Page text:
A corporation’s duty is to place profit as its number one priority. Because of the toll this is taking on the health and welfare of our citizens, action is required. Speaking up for social and economic justice, especially for our most vulnerable, is a civic responsibility. This is what occurred in the South Portland City Council chambers, when its citizens became aware of increased toxic air emissions by Global Partners.

Hazardous air pollutants vary in their disease effects, hit hardest the very young living in the vicinity of those tanks. Emission of hazardous air pollutants puts them at risk for allergies and life-threatening asthma.

They grow rapidly. Their resting metabolic rate is higher. They consume more oxygen per body weight than adults. This significantly increases their exposure to hazardous air pollutants. Their airways are narrower and mucous glands larger. Irritations that might cause only a slight response in an adult could result in dangerous obstruction for a child.

For all of us, long-term exposures have the potential to harm our organ systems, like the heart and our circulatory system; the liver, our major organ of detoxification, and, more critically, our immune system. The genetics we inherit from our parents and past generations isn’t what necessarily condemns us to the cancers, autoimmune and other diseases they struggle with. It is now understood that our inherited DNA functions as a blueprint. It is the environmental challenges that potentially change the DNA, pull the genetic trigger.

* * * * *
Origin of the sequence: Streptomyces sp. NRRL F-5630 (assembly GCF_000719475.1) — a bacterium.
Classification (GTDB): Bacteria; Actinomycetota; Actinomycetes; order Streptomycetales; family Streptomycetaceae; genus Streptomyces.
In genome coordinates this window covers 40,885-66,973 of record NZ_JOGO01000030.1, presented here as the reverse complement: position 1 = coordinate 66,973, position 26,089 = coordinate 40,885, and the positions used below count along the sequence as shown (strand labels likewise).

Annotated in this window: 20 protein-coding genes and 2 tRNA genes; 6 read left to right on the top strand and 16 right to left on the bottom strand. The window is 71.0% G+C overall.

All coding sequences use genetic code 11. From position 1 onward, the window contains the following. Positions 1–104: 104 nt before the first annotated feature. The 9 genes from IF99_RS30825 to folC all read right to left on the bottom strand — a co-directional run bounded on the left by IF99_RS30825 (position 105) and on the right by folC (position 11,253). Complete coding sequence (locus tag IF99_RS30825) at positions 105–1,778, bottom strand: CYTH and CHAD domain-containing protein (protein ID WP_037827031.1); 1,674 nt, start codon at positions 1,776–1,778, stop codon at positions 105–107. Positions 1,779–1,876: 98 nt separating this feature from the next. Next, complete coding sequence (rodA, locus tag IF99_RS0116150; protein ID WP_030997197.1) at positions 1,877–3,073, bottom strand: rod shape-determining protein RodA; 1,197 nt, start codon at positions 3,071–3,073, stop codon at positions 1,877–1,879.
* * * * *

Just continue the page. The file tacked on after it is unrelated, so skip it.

In their quest for higher profits, it would be reasonable to ask large corporations to take more responsibility for the environmental and health consequences to their neighbors. If corporations are recognized “as people,” call South Portland their home, they owe it to their neighbors not to cause them harm.

Priscilla Skerry

naturopathic physician

South Portland

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